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I was reading a article about data types alignment in memory(here) and I am unable to understand one point i.e.

Note that a double variable will be allocated on 8 byte boundary on 32 bit machine and requires two memory read cycles. On a 64 bit machine, based on number of banks, double variable will be allocated on 8 byte boundary and requires only one memory read cycle.

My doubt is: Why double variables need to be allocated on 8 byte boundary and not on 4 byte? If it is allocated on 4 byte boundary still we need only 2 memory read cycles(on a 32 bit machine). Correct me if I am wrong.

Also if some one has a good tutorial on member/memory alignment, kindly share.

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See this answer: stackoverflow.com/a/9468315/612429 –  Kay Jun 6 '12 at 11:22
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It matches cache alignment, and also SSE instruction requirements. –  Oli Charlesworth Jun 6 '12 at 11:40
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All this depends on the hardware architecture and not on C. –  m0skit0 Jun 6 '12 at 13:47
    
@m0skit0: if everything is arch dependent then why it different for different compilers ... A double (eight bytes) will be 8-byte aligned on Windows and 4-byte aligned on Linux (8-byte with -malign-double compile time option). ... source en.wikipedia.org/wiki/Data_structure_alignment –  Ravi Gupta Jun 7 '12 at 5:00
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3 Answers

up vote 11 down vote accepted

The reason to align a data value of size 2^N on a boundary of 2^N is to avoid the possibility that the value will be split across a cache line boundary.

The x86-32 processor can fetch a double from any word boundary (8 byte aligned or not) in at most two, 32-bit memory reads. But if the value is split across a cache line boundary, then the time to fetch the 2nd word may be quite long because of the need to fetch a 2nd cache line from memory. This produces poor processor performance unnecessarily. (As a practical matter, the current processors don't fetch 32-bits from the memory at a time; they tend to fetch much bigger values on much wider busses to enable really high data bandwidths; the actual time to fetch both words if they are in the same cache line, and already cached, may be just 1 clock).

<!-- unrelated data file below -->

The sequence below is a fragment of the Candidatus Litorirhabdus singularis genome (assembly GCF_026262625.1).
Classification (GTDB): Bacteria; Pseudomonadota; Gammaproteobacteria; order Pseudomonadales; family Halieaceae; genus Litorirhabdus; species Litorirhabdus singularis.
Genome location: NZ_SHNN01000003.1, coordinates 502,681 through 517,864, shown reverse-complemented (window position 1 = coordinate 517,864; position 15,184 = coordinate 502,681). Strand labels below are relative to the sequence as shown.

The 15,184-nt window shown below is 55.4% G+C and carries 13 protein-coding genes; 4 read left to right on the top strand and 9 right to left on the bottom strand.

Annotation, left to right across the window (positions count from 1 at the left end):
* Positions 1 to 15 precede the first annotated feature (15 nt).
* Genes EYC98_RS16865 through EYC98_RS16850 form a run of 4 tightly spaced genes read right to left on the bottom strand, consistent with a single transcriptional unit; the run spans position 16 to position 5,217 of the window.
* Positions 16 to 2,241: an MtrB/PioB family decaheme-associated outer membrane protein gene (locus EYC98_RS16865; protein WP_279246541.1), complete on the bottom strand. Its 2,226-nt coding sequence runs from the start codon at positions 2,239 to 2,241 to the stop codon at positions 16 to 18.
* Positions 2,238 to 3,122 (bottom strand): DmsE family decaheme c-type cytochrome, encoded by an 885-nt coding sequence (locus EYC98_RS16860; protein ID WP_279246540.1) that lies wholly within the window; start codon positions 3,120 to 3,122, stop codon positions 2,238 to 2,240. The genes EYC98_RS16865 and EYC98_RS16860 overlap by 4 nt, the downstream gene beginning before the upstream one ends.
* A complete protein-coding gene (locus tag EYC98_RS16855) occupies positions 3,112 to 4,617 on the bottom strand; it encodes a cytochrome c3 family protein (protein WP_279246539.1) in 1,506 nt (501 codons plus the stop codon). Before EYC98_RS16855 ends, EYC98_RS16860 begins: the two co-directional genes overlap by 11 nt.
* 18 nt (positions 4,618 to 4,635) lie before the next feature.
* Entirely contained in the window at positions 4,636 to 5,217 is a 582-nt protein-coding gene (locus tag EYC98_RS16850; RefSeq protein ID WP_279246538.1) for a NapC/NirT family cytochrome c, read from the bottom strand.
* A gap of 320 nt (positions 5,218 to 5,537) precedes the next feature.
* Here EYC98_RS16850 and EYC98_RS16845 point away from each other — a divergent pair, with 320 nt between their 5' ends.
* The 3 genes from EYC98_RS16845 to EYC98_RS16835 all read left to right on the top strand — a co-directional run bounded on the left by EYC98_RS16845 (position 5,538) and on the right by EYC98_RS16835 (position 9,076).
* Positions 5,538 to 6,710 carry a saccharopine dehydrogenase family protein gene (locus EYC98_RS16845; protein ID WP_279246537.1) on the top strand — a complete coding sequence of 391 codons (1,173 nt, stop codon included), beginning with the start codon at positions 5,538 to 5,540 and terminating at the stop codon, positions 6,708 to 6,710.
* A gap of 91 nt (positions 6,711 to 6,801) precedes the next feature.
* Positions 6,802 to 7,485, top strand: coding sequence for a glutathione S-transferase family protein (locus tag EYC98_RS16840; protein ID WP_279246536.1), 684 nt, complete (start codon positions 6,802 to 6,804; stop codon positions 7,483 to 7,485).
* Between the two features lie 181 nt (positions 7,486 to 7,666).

A free consequence of this alignment scheme is that such values also do not cross page boundaries. This avoids the possibility of a page fault in the middle of an data fetch.

So, you should align doubles on 8 byte boundaries for performance reasons. And the compilers know this and just do it for you.

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Aligning a value on a lower boundary than its size makes it prone to be split across two cachelines. Splitting the value in two cachlines means extra work when evicting the cachelines to the backing store (two cachelines will be evicted; instead of one), which is a useless load of memory buses.

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Refer this wiki article about double precision floating point format

The number of memory cycles depends on your hardware architecture which determines how many RAM banks you have. If you have a 32-bit architecture and 4 RAM banks, you need only 2 memory cycle to read.(Each RAM bank contributing 1 byte)

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Don't understand the comment about needing only one memory cycle. First of all, "double precision" usually means 8 byte floating point numbers, secondly, 32 bit architecture normally implies a 32 bit data bus. It's impossible to get 64 bits down a 32 bit pipe in one operation no matter how you organise the RAM> –  JeremyP Jun 6 '12 at 13:03
    
There was a type error. Rephrasing again:A 32-bit machine with 4 RAM banks would access 8 bytes in 2 memory cycles. –  Manik Sidana Jun 7 '12 at 7:55
    
Ah, thanks. That makes more sense to me now. –  JeremyP Jun 7 '12 at 9:42
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